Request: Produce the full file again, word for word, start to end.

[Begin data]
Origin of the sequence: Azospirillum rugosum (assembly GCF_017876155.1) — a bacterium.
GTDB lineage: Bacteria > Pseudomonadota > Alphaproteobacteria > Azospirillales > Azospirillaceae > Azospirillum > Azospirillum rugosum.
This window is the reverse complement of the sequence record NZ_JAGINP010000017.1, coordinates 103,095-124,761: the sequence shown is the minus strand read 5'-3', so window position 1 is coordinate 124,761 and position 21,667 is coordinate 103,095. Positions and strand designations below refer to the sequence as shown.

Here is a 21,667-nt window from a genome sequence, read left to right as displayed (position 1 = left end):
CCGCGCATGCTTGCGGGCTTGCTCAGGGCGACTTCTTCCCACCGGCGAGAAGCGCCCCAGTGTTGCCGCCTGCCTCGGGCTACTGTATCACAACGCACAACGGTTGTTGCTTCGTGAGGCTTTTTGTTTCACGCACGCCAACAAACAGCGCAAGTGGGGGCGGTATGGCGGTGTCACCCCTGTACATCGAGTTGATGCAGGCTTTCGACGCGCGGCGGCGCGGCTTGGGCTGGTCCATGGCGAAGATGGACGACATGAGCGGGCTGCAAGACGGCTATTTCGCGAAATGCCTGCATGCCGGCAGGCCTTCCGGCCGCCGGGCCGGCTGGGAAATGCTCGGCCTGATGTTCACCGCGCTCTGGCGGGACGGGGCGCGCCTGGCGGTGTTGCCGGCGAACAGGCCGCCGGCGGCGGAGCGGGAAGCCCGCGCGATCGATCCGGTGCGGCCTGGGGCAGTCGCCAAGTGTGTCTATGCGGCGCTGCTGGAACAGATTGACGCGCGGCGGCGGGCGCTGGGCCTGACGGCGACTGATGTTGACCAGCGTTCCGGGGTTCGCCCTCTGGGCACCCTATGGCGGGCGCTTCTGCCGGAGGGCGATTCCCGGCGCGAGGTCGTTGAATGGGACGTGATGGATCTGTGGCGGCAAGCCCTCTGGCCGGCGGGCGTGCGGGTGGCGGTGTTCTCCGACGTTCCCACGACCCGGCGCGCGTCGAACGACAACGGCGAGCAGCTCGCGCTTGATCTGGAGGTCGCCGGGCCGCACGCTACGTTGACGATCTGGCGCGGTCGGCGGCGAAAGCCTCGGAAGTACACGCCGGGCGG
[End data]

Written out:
Origin of the sequence: Azospirillum rugosum (assembly GCF_017876155.1) — a bacterium.
GTDB lineage: Bacteria > Pseudomonadota > Alphaproteobacteria > Azospirillales > Azospirillaceae > Azospirillum > Azospirillum rugosum.
This window is the reverse complement of the sequence record NZ_JAGINP010000017.1, coordinates 103,095-124,761: the sequence shown is the minus strand read 5'-3', so window position 1 is coordinate 124,761 and position 21,667 is coordinate 103,095. Positions and strand designations below refer to the sequence as shown.

Here is a 21,667-nt window from a genome sequence, read left to right as displayed (position 1 = left end):
CCGCGCATGCTTGCGGGCTTGCTCAGGGCGACTTCTTCCCACCGGCGAGAAGCGCCCCAGTGTTGCCGCCTGCCTCGGGCTACTGTATCACAACGCACAACGGTTGTTGCTTCGTGAGGCTTTTTGTTTCACGCACGCCAACAAACAGCGCAAGTGGGGGCGGTATGGCGGTGTCACCCCTGTACATCGAGTTGATGCAGGCTTTCGACGCGCGGCGGCGCGGCTTGGGCTGGTCCATGGCGAAGATGGACGACATGAGCGGGCTGCAAGACGGCTATTTCGCGAAATGCCTGCATGCCGGCAGGCCTTCCGGCCGCCGGGCCGGCTGGGAAATGCTCGGCCTGATGTTCACCGCGCTCTGGCGGGACGGGGCGCGCCTGGCGGTGTTGCCGGCGAACAGGCCGCCGGCGGCGGAGCGGGAAGCCCGCGCGATCGATCCGGTGCGGCCTGGGGCAGTCGCCAAGTGTGTCTATGCGGCGCTGCTGGAACAGATTGACGCGCGGCGGCGGGCGCTGGGCCTGACGGCGACTGATGTTGACCAGCGTTCCGGGGTTCGCCCTCTGGGCACCCTATGGCGGGCGCTTCTGCCGGAGGGCGATTCCCGGCGCGAGGTCGTTGAATGGGACGTGATGGATCTGTGGCGGCAAGCCCTCTGGCCGGCGGGCGTGCGGGTGGCGGTGTTCTCCGACGTTCCCACGACCCGGCGCGCGTCGAACGACAACGGCGAGCAGCTCGCGCTTGATCTGGAGGTCGCCGGGCCGCACGCTACGTTGACGATCTGGCGCGGTCGGCGGCGAAAGCCTCGGAAGTACACGCCGGGCGG